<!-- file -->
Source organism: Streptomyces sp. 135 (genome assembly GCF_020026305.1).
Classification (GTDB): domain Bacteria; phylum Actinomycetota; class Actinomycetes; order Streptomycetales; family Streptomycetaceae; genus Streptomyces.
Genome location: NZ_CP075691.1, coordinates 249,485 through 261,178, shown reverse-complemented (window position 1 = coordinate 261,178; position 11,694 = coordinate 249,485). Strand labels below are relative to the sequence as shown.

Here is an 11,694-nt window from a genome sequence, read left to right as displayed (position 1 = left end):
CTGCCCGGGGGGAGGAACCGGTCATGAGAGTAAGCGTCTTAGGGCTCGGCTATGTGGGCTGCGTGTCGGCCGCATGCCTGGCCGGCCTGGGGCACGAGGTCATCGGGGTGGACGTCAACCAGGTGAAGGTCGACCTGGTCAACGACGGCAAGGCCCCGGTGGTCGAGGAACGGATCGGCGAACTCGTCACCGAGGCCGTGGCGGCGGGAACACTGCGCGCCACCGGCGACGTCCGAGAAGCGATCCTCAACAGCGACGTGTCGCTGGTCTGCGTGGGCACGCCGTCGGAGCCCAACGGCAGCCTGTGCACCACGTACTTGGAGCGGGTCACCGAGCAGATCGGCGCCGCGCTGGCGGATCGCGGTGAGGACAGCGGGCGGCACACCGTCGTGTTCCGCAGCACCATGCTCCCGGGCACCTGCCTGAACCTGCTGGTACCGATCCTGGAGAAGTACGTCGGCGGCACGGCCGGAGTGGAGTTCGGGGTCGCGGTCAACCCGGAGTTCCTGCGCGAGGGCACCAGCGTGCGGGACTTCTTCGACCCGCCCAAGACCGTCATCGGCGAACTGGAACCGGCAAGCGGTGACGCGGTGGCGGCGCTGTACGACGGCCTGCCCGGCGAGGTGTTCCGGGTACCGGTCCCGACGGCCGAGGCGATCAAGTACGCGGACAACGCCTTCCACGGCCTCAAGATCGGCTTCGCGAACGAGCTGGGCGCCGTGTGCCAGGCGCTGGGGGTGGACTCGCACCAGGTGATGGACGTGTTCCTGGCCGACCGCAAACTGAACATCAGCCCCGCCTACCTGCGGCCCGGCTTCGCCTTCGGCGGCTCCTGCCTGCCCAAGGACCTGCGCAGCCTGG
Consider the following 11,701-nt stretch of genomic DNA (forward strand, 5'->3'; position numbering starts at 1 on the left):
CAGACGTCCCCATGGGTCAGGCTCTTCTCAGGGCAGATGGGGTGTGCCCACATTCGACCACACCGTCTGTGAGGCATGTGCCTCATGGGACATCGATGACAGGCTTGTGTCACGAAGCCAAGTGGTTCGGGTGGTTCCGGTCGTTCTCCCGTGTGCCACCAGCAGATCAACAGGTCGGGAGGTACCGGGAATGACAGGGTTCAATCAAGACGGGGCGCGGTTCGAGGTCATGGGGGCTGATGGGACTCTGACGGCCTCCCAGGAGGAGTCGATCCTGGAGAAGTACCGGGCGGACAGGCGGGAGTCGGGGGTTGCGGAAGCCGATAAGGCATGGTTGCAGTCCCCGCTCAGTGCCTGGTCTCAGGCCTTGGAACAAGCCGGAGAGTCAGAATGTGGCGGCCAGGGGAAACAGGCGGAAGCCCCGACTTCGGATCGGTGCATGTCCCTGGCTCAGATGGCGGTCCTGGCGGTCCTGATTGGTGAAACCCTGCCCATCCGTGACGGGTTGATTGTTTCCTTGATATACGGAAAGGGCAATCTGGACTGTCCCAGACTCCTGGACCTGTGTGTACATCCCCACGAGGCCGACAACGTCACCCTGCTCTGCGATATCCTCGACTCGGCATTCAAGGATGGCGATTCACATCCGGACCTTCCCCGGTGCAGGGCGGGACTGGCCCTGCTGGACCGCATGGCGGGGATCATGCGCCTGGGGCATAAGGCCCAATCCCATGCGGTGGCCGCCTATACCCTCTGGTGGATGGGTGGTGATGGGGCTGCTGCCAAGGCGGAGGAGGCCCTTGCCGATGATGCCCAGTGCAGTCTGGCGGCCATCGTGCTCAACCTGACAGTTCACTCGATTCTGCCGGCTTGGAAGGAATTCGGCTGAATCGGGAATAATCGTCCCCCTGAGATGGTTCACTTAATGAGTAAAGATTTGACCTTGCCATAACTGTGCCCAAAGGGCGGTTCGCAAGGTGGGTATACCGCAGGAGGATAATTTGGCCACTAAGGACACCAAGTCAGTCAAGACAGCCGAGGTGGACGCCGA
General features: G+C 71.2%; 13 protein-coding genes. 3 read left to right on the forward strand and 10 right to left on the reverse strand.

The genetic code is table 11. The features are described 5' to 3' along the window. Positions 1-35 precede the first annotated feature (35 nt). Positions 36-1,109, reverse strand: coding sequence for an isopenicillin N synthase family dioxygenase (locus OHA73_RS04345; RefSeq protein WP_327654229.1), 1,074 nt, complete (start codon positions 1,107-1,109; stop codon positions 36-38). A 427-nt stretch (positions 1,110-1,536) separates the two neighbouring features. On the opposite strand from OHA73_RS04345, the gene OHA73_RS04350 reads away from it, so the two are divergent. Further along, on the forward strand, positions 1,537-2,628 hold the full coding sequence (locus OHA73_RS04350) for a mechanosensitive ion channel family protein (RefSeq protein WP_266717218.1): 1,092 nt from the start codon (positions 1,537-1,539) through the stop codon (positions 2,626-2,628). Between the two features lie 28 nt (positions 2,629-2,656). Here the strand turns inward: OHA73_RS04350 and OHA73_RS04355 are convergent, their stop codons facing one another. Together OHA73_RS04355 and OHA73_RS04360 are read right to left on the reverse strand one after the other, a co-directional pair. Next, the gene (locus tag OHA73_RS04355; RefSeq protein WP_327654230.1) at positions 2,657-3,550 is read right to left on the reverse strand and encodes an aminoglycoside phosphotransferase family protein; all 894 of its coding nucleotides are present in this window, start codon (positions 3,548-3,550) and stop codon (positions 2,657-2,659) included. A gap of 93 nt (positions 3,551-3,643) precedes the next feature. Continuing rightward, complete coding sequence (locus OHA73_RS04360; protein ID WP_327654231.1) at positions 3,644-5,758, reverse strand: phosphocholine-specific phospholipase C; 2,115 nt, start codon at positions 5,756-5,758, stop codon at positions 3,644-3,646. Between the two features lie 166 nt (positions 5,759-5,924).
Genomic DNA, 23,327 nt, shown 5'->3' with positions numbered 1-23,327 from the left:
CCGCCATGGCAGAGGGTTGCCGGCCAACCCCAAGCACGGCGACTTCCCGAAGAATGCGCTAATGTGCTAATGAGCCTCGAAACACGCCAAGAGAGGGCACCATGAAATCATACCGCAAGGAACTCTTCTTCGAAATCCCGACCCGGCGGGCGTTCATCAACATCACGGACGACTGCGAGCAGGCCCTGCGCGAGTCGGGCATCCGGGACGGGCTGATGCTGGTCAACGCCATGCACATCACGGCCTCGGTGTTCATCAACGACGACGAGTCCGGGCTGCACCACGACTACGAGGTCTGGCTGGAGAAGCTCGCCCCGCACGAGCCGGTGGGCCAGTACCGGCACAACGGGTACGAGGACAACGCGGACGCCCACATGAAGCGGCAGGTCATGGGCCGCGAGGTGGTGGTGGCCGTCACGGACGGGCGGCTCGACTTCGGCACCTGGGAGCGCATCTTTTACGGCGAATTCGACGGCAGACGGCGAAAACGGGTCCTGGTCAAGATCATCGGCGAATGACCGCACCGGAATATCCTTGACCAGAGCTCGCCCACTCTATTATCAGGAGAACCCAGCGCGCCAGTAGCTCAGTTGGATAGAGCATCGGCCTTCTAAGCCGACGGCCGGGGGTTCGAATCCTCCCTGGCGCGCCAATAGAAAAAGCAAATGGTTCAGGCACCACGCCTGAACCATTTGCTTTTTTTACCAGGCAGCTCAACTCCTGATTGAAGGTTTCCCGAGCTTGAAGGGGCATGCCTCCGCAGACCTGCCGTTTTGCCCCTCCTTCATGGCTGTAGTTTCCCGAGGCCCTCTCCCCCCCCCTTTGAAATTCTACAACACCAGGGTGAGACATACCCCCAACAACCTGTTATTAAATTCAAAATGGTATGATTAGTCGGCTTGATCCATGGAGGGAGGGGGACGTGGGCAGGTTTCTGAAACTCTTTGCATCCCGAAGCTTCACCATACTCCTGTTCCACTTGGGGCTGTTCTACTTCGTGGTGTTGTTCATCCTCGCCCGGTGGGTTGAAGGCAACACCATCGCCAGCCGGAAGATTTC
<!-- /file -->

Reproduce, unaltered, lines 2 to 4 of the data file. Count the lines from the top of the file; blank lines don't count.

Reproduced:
Classification (GTDB): domain Bacteria; phylum Actinomycetota; class Actinomycetes; order Streptomycetales; family Streptomycetaceae; genus Streptomyces.
Genome location: NZ_CP075691.1, coordinates 249,485 through 261,178, shown reverse-complemented (window position 1 = coordinate 261,178; position 11,694 = coordinate 249,485). Strand labels below are relative to the sequence as shown.

Here is an 11,694-nt window from a genome sequence, read left to right as displayed (position 1 = left end):